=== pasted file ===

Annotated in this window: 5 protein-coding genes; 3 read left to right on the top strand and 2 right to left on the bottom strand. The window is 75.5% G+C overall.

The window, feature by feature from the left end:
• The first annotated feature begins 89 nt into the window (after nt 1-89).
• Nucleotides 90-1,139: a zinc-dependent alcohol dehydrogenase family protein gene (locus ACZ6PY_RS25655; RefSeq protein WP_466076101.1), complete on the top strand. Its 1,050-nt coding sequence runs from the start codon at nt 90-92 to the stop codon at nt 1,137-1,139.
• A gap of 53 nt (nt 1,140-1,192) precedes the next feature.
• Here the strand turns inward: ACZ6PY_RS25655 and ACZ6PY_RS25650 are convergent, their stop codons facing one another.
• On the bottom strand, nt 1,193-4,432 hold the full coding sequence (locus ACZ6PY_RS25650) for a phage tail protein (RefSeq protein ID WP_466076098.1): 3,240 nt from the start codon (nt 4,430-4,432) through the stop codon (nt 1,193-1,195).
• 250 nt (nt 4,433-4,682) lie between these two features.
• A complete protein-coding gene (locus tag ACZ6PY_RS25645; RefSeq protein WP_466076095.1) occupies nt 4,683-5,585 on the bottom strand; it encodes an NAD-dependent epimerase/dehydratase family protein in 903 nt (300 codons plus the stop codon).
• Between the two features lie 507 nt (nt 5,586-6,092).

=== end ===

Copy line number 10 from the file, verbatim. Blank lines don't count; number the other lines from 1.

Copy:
• Between the two features lie 507 nt (nt 5,586-6,092).